Government plans a local government system that actively embodies the Treaty partnership.
On 23 April 2021 the Minister of Local Government established a review into the future for Local Government:
“The overall purpose of the Review is, as a result of the cumulative changes being progressed as part of the Government’s reform agenda, to identify how our system of local democracy and governance needs to evolve over the next 30 years, to improve the wellbeing of New Zealand communities and the environment, and actively embody the Treaty partnership”.Read more
Photo: Penny Smart, Chair of Northland Regional Council
The partnership-with-iwi provisions are creating significant cost pressures for councils. This includes large and on-going costs associated with implementing and maintaining the variety of ways Iwi/Māori are involved in local government and contribute to council decision making.Read more
Progressing the Treaty ‘partnership’ agenda is a key priority for the Labour government. But by doing so they are introducing divisive policies that are undermining our democracy.
Labour’s Māori Manifesto 2020 recommits to the partnership path with Māori. They will continue to support the role of Māori Crown relations – Te Arawhiti in growing the capability and capacity of government departments and organisations to be better Treaty partners, promising to look to take even bolder steps to create change.Read more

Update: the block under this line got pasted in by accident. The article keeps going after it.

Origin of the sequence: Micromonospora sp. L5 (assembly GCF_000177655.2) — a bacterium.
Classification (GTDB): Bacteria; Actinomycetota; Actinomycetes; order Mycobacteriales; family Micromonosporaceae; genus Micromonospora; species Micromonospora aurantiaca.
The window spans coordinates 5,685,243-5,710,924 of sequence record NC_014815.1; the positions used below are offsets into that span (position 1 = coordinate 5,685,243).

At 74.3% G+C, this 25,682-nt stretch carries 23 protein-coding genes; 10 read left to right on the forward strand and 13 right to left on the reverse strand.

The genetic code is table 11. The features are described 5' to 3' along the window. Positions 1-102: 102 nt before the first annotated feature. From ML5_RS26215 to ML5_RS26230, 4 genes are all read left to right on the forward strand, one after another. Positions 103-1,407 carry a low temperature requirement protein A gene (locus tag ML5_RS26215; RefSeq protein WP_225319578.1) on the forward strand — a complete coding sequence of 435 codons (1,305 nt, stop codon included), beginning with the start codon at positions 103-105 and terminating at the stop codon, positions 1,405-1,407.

Two Labour Members of Parliament have confirmed the claim by Democracy Action that the Government and Police condoned the illegal iwi roadblocks on public roads. Tamati Coffey (Labour - Waiariki) and Kiri Allan (Labour – List MP living in the East Coast) have stated that these roadblocks were “well supported” by the Government and that police “helped with the checkpoints”.Read more
Meng Foon and Paul Hunt of the Human Rights Commission use the illegal roadblocks as an admirable illustration of the Treaty of Waitangi 'partnership' principle. It is a model they would like to see replicated.
“The two treaty partners collaborated – with kāwanatanga, or governorship, represented through local councils, Civil Defence and the Police, and rangatiratanga, the authority of chiefs, upheld by hapū and iwi”.
“This relationship between rangatiratanga and kāwanatanga is ready to be used across all aspects of government during the recovery programme. The time has come,” they write.Read more
The partnership interpretation of the Treaty of Waitangi is manifesting in a myriad of ways. The recent unlawful closure of the road to the North Cape by Ngati Kuri, with the collaboration of government agencies including the Department of Conservation, the NZ Police and the NZ Transport Agency, is but another example.Read more
Last year, the Government created a new agency - 'Māori Crown relations'. At the launch, Minister Kelvin Davis, announced that "The agency…will help facilitate the next step in the Treaty relationship – moving beyond the settlement of treaty grievances into what it means to work together in partnerships."Read more
For those who were unable to attend the public meeting held in West Auckland on February 23, at which Dr Don Brash gave a presentation on the Crown-Maori partnership ideology, you can now view it here: